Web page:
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4. Don’t bring too much. This seems like a no-brainer, but you’d be surprised at how fast these tiny rooms can fill up with your junk. Though storage varies from house to house, as a general rule you’ll be lucky if you get more than a closet and a shelving unit. Leave the record collections and framed blacklight posters at home and just bring enough clothes to get by, and your computer if you have one. And don’t forget the cleaning supplies if you’re considering a oneroomtel or a livingtel–nobody cleans your bathroom but you.

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5. Get ready to battle the elements. Some goshitels, and mostly all oneroomtels and livingtels, are heated and air conditioned. But do not, repeat, DO NOT take that for granted. My oneroomtel, the F-House near Hwayang Junction in Gunja-dong, has central air conditioning, but it doesn’t do jack. The room is boiling hot even now that the weather’s cooling down outside–and in winter, I expect it to be bone-chilling in here. The window has screens, but the mosquitoes still find their way inside. Don’t assume that you’ll be perfectly sheltered from the elements. Bring fans, warm blankets, mosquito repellent, and possibly one of those battery-powered bug-zapping tennis racquet things they sell in stores.

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6. Pay attention to the little things. While we’re on the subject of comfort, don’t underestimate it. The experience of living in a goshiwon may seem novel at first–ain’t it cool to be able to reach anything in your living space without getting up? But the novelty wears off quick, and cabin fever sets in. You can combat this in various ways. First, don’t be afraid to pay out a little extra to make your space comfortable. I filled my mini-fridge with cold beverages and oranges and bananas and breakfast sausages, so I’m never at a loss for a quick breakfast if I need one (and I don’t feel like rice and kimchi). I have a portable fan on my nightstand, a beach calendar, some books, nice soft bedding that I brought from my previous apartment, and everything else I need to make this place a home and not a monk’s cell. The second and best solution is to…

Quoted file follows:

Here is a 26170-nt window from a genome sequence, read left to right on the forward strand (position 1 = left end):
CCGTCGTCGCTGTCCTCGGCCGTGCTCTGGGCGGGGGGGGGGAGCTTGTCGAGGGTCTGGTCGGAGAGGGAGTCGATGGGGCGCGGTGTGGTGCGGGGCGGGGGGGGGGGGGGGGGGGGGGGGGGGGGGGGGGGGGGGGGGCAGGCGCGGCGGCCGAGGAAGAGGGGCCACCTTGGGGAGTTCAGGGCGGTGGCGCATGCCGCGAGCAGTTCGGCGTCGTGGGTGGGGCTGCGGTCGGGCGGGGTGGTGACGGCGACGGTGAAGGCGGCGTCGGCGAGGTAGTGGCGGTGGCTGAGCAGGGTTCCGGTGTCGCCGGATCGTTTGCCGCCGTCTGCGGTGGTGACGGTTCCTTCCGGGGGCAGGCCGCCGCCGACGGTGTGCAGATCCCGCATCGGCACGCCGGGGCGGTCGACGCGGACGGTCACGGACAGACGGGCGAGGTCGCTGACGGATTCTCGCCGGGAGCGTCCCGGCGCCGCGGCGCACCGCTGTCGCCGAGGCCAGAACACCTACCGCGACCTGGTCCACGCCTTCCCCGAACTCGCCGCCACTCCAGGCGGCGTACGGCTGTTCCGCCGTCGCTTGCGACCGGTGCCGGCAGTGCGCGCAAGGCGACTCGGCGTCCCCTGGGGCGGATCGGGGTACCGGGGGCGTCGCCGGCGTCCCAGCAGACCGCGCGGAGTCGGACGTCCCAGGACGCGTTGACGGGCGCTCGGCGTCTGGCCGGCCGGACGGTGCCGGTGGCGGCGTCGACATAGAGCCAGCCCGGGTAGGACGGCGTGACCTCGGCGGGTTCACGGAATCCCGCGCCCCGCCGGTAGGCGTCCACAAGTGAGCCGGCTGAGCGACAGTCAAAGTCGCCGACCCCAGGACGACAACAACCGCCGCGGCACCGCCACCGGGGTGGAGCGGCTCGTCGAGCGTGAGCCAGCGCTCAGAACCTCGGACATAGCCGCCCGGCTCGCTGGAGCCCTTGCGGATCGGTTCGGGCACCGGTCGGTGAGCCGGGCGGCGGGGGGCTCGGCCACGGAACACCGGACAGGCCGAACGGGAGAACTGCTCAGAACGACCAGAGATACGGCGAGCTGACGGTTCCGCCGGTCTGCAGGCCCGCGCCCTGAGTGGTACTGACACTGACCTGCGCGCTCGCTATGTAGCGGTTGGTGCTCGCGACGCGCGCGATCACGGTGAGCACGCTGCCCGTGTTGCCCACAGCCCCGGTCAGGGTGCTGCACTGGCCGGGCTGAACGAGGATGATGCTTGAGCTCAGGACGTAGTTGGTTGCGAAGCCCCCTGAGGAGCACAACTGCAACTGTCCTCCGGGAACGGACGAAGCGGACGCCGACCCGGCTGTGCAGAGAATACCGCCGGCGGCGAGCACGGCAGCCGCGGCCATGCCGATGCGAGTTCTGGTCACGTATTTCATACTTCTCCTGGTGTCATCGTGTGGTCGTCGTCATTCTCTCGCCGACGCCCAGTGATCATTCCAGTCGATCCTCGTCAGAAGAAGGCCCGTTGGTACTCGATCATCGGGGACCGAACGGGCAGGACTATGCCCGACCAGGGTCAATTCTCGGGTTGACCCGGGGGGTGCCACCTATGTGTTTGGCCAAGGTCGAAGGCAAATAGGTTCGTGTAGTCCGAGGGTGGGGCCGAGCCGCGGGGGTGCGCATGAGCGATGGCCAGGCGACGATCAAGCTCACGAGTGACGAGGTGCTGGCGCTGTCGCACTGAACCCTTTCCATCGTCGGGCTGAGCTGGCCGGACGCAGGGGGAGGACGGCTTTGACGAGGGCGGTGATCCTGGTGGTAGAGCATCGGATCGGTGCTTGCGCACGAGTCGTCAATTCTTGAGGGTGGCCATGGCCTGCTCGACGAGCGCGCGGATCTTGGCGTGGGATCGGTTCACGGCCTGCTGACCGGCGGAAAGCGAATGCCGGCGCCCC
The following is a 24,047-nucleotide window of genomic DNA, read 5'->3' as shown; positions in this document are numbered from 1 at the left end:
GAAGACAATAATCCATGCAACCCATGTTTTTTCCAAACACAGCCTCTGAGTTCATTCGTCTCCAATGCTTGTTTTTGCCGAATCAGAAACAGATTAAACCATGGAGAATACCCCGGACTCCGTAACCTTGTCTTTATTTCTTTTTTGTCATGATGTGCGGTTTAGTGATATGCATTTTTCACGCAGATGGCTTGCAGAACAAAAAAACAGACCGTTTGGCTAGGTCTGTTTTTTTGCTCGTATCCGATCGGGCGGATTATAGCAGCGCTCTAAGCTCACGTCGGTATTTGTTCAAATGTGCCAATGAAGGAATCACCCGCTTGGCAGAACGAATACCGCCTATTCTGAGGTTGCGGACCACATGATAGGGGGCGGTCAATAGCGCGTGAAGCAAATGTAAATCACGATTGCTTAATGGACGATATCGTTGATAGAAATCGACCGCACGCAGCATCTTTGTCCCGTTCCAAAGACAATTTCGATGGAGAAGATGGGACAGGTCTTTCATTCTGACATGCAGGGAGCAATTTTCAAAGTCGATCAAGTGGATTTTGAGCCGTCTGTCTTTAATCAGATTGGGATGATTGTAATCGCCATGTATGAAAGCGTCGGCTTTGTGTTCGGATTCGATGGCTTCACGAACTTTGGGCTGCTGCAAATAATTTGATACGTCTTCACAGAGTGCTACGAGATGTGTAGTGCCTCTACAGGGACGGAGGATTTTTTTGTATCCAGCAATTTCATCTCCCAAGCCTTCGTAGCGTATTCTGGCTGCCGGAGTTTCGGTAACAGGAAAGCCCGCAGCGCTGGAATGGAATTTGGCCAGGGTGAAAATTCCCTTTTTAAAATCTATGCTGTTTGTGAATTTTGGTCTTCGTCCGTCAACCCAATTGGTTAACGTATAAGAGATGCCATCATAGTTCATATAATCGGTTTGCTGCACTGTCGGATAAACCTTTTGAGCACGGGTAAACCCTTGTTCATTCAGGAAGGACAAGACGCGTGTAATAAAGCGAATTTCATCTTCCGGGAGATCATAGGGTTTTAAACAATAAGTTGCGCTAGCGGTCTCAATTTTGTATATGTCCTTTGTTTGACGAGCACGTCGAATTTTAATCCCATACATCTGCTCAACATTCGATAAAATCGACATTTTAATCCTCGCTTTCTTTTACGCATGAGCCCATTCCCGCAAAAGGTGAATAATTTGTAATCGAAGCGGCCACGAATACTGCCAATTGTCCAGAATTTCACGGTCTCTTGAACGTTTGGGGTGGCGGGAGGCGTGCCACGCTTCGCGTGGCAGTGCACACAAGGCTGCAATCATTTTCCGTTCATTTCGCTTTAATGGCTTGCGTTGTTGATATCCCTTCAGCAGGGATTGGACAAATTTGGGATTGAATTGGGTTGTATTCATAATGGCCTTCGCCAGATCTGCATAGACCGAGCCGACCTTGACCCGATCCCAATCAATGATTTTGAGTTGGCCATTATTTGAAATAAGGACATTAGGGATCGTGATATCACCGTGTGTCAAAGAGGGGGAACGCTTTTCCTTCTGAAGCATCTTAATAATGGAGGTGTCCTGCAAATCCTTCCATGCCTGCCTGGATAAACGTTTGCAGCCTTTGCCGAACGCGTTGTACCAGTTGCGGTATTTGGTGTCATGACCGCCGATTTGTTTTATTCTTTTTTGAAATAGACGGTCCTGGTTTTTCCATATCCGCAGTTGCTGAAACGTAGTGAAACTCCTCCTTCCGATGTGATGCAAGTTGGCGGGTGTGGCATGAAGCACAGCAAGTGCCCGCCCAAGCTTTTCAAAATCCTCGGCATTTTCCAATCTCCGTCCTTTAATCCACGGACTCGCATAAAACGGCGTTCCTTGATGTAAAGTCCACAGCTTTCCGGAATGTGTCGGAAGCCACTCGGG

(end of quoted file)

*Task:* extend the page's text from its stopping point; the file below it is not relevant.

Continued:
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7. Get the heck out. I mean it. Spend as much time away from your room as possible. If you stay cooped up in there too long you’ll go stir-crazy. This is the reason I told you to get a room in a university district. Get outside and eat some barbecue, drink beer, go to a karaoke room, play some billiards, see a movie, sit in the park with a book, take a stroll by the river, whatever. Just get some fresh air. Don’t hole up, even if it’s the dead of winter. There’s a ton of roomy, warm coffee shops in Korea where you can take your ease away from the Black Hole of Calcutta that is your sleeping space. The less time you spend in your cave, the less time those four tiny walls will have to close in on you.

If you’ll be in Seoul sometime soon and are looking for a room, Habang will set you up. Visit www.habang.co.kr/en for more information. They do bedding, bank accounts, airport pick-up, and alien registration cards too.